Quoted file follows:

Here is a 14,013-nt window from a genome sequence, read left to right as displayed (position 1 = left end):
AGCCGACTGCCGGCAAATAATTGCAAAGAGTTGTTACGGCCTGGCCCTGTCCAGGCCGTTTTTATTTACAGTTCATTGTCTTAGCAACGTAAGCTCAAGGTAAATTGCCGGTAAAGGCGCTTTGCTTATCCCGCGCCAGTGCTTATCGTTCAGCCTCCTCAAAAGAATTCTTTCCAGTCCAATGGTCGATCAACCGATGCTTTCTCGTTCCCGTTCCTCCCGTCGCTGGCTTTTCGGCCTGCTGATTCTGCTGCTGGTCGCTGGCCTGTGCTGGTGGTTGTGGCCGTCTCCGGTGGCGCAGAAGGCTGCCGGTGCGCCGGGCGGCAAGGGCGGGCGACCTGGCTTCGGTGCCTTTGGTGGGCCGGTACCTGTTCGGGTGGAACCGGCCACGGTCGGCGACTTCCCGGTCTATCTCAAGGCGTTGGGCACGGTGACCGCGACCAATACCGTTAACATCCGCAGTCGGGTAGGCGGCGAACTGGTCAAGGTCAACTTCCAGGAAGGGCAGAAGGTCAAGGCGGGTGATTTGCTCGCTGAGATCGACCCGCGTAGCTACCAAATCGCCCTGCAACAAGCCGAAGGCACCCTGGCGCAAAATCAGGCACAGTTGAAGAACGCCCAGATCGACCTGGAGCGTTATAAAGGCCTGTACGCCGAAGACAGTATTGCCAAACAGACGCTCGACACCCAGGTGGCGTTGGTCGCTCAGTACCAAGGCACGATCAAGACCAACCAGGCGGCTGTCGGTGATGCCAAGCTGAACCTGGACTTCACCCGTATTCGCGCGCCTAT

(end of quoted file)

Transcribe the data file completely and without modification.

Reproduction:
Here is a 14,013-nt window from a genome sequence, read left to right as displayed (position 1 = left end):
AGCCGACTGCCGGCAAATAATTGCAAAGAGTTGTTACGGCCTGGCCCTGTCCAGGCCGTTTTTATTTACAGTTCATTGTCTTAGCAACGTAAGCTCAAGGTAAATTGCCGGTAAAGGCGCTTTGCTTATCCCGCGCCAGTGCTTATCGTTCAGCCTCCTCAAAAGAATTCTTTCCAGTCCAATGGTCGATCAACCGATGCTTTCTCGTTCCCGTTCCTCCCGTCGCTGGCTTTTCGGCCTGCTGATTCTGCTGCTGGTCGCTGGCCTGTGCTGGTGGTTGTGGCCGTCTCCGGTGGCGCAGAAGGCTGCCGGTGCGCCGGGCGGCAAGGGCGGGCGACCTGGCTTCGGTGCCTTTGGTGGGCCGGTACCTGTTCGGGTGGAACCGGCCACGGTCGGCGACTTCCCGGTCTATCTCAAGGCGTTGGGCACGGTGACCGCGACCAATACCGTTAACATCCGCAGTCGGGTAGGCGGCGAACTGGTCAAGGTCAACTTCCAGGAAGGGCAGAAGGTCAAGGCGGGTGATTTGCTCGCTGAGATCGACCCGCGTAGCTACCAAATCGCCCTGCAACAAGCCGAAGGCACCCTGGCGCAAAATCAGGCACAGTTGAAGAACGCCCAGATCGACCTGGAGCGTTATAAAGGCCTGTACGCCGAAGACAGTATTGCCAAACAGACGCTCGACACCCAGGTGGCGTTGGTCGCTCAGTACCAAGGCACGATCAAGACCAACCAGGCGGCTGTCGGTGATGCCAAGCTGAACCTGGACTTCACCCGTATTCGCGCGCCTAT